One effective way to write code for humans to read is to choose names that you, a human, can pronounce...in public. It's a basic litmus test that often has surprising results. For example, you're bound to raise a few eyebrows if you walk about the office talking about the frgnky variable. Usually buying a vowel or two (foreignkey) does wonders for your pronunciation. The code will thank you, too.
What Did He Mean?
Good names are expressive, but they need not be verbose. A person who practices the coding craft learns how to strike a balance to come up with a name that's clear and concise.
Choose class names that express the purpose of the class as a noun or noun phrase. The CalcLifeExpAndPrem class, for example, was likely a function in its previous life.
It often helps to write a sentence describing the class, and then pick nouns you thought of when you weren't thinking of code. When it comes to code, we programmers tend to have an expanded vocabulary and we're quick to show it off. For example, our first thought might be to rename the class as CalcSessionFacadeEJB. Unfortunately, the name primarily describes the design pattern and technology used at the time the class was born (modern-day Hungarian notation) but says nothing about the class's purpose in life. Simply calling it a LifeInsuranceCalculator and placing the class in an appropriate package reveals its purpose, while not exposing the secrets of its inner workings. The new name also makes the class a beacon of refuge for wayward functions. And when it's no longer cool to be named after a pattern, the class won't be relentlessly teased by its peers.
Choose method names that use a verb phrase to describe what the method does, not how it does it. This implies that you know what the method will do before choosing a name. This is a good thing. If you pick a name before thinking through the method's purpose, you usually end up with a generic method name such as doIt() or process(). Methods with these ambiguous names lack cohesion and become dumping grounds for stray bits of code. You can go overboard by being too descriptive, as in the case of the sortMessageListByNameForDisplay() method. It's expressive, but un-clear because it leaves us with a question: What happens if we call it but we don't display the sorted message list?
Variables should describe the data they hold or the object they reference. If variables don't help you remember what they represent, then they need to be renamed. Two confused variables, actn and actno, were once found wandering aimlessly. When questioned, they responded that they represented "action" and "account number," respectively. At least their creator knew what they meant, right up until he went insane.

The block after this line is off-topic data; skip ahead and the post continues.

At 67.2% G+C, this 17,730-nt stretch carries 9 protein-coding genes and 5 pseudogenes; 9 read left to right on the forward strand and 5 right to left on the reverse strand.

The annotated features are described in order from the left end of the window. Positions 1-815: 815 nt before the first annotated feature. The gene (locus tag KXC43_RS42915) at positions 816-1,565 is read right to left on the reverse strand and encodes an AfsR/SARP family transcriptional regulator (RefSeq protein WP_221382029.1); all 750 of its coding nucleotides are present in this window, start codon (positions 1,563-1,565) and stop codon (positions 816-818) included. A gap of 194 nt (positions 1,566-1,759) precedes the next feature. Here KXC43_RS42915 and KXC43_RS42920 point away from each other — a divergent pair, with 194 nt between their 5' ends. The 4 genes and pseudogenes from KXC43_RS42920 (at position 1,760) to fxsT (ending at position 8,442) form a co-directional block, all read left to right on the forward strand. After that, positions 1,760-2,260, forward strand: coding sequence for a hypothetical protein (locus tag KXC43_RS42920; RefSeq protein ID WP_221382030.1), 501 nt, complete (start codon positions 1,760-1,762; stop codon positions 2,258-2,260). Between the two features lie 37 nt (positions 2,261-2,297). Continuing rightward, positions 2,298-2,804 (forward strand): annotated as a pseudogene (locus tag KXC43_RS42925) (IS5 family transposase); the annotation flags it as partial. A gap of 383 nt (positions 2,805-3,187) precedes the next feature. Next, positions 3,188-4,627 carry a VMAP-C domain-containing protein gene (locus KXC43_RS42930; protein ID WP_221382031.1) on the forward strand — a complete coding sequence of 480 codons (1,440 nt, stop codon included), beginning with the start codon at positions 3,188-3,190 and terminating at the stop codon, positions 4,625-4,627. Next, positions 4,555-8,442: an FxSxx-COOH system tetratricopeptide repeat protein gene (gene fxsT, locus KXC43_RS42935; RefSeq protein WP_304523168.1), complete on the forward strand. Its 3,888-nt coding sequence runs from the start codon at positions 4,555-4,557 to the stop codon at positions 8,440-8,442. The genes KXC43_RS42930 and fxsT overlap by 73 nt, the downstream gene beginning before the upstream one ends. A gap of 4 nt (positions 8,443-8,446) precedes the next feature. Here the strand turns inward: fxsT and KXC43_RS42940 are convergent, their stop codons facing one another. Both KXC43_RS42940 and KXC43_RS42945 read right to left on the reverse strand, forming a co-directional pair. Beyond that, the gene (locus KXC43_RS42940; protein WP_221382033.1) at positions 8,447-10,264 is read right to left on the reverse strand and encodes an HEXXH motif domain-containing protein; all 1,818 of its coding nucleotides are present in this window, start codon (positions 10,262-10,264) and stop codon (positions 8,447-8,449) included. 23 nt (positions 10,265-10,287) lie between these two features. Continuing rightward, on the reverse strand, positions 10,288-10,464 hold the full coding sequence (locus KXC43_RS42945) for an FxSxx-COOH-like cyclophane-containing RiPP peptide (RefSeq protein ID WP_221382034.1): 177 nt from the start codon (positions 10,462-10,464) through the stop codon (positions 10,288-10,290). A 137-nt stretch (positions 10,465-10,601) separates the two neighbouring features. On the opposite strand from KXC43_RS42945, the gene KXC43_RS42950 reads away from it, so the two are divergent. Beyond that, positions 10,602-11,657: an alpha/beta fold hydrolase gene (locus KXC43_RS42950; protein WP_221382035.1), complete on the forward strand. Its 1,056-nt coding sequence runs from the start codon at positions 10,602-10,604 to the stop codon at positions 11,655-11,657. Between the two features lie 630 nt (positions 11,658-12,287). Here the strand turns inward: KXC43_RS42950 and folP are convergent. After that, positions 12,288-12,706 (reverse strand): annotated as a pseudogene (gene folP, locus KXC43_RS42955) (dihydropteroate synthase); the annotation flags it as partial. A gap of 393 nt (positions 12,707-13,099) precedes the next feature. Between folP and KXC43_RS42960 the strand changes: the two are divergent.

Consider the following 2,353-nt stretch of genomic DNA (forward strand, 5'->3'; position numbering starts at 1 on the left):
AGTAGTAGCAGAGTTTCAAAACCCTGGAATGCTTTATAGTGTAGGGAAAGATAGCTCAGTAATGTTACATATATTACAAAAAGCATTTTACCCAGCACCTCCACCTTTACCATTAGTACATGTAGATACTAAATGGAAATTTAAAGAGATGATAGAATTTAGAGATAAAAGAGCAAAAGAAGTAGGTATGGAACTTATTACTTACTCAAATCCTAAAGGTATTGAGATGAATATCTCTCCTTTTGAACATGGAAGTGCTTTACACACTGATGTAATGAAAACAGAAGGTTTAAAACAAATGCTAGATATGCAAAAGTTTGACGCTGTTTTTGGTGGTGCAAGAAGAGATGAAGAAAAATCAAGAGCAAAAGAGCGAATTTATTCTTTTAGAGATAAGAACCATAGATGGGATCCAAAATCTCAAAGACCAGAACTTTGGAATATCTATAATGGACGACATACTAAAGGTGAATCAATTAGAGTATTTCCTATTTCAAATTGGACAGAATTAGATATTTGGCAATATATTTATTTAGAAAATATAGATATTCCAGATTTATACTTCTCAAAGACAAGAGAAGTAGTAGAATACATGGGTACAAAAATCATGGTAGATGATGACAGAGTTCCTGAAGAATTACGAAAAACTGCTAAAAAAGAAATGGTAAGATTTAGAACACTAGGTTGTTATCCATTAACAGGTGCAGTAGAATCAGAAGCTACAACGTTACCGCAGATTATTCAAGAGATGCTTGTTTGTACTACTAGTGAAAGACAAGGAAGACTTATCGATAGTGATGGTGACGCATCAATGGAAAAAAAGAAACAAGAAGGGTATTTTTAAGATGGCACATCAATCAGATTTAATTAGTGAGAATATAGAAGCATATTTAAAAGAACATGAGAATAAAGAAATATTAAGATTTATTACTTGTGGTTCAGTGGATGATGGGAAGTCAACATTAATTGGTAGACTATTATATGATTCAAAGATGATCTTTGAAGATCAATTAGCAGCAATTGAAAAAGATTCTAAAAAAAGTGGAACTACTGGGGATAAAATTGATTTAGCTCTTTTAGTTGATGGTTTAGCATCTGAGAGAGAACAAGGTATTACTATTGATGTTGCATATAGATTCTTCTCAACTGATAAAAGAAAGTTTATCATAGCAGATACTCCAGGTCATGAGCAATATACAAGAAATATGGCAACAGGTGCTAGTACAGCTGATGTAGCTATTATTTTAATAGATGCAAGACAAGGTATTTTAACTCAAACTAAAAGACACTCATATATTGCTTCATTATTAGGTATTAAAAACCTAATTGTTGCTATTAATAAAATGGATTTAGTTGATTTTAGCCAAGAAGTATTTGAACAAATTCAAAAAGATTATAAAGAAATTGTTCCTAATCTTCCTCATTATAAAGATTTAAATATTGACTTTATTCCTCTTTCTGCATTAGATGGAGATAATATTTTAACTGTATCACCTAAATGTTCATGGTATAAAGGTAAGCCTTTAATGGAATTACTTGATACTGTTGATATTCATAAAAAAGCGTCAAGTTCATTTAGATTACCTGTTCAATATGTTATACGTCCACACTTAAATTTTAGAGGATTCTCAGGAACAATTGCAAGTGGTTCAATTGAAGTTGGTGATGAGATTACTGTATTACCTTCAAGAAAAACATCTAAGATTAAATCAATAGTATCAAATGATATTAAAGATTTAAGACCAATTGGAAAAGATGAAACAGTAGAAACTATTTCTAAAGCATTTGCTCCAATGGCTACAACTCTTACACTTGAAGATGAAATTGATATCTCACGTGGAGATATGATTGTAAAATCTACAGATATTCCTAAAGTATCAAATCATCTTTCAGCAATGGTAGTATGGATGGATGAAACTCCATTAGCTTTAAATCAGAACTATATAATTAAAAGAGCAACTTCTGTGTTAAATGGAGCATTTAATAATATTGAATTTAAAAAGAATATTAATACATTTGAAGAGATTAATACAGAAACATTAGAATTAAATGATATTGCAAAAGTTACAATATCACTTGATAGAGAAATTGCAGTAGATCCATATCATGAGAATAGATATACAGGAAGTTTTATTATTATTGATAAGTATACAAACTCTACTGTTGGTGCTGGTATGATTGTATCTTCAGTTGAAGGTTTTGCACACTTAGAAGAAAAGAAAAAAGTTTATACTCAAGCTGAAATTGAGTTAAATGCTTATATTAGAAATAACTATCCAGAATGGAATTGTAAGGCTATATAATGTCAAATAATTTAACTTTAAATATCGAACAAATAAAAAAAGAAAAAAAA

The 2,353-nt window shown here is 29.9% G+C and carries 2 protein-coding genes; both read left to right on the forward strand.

What Was He Thinking?
Context matters when it comes to naming things. If the programmers need a generic class that represents a queue of objects, then call it a (wait for it) Queue. That name speaks volumes to a coder. However, when you use an instance of the Queue class in business logic (code that's specific to the problem domain) choose a variable name in the business vocabulary. For example, creating a pendingOrders variable that references a Queue object makes sense in the context of your order fulfillment software.
But don't go too far with context by embedding contextual information into names. If your Queue class can hold any object, then don't diminish its usefulness across your system by calling it the OrderQueue. And while you may be quite fond of your project's Queue implementation, there's no need to name it AcmeProjectQueue. This extra context may be meaningful today, but it becomes meaningless when the project name changes. Putting theQueue class in an appropriate package prevents any namespace collisions.
Of course, you won't always choose a good name the first time. Often the right name comes only after you've read the code a few times. You live and learn, but that's no excuse to walk away, having carelessly wielded your naming power. Skilled code artisans don't think twice about changing names to improve clarity, because to do otherwise would cause their work to quickly decay. And with good tool support, renaming is both safe and inexpensive.
Human-readable code is paramount to preserving the value of your code over time. All the other coding craft techniques we'll practice throughout this series will build on good naming skills. So take the time to think up good names, even if it means taking a few extra measurements. Naming your creations, and taming those created by others, is not always easy or immediately noticeable, but it pays for itself every time the code is modified. Until next time...